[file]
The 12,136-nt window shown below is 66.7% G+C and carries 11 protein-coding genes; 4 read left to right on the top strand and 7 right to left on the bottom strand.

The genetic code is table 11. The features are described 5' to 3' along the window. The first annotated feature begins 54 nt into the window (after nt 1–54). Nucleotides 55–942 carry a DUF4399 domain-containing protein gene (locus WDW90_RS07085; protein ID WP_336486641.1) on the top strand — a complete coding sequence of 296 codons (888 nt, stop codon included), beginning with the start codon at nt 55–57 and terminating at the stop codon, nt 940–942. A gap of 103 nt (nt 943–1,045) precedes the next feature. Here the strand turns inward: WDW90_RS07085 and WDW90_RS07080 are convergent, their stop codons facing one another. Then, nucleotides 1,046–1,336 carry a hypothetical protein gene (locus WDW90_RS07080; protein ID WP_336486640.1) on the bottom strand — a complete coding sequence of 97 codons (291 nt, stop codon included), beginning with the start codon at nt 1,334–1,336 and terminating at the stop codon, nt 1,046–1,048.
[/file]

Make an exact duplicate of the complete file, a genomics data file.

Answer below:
The 12,136-nt window shown below is 66.7% G+C and carries 11 protein-coding genes; 4 read left to right on the top strand and 7 right to left on the bottom strand.

The genetic code is table 11. The features are described 5' to 3' along the window. The first annotated feature begins 54 nt into the window (after nt 1–54). Nucleotides 55–942 carry a DUF4399 domain-containing protein gene (locus WDW90_RS07085; protein ID WP_336486641.1) on the top strand — a complete coding sequence of 296 codons (888 nt, stop codon included), beginning with the start codon at nt 55–57 and terminating at the stop codon, nt 940–942. A gap of 103 nt (nt 943–1,045) precedes the next feature. Here the strand turns inward: WDW90_RS07085 and WDW90_RS07080 are convergent, their stop codons facing one another. Then, nucleotides 1,046–1,336 carry a hypothetical protein gene (locus WDW90_RS07080; protein ID WP_336486640.1) on the bottom strand — a complete coding sequence of 97 codons (291 nt, stop codon included), beginning with the start codon at nt 1,334–1,336 and terminating at the stop codon, nt 1,046–1,048.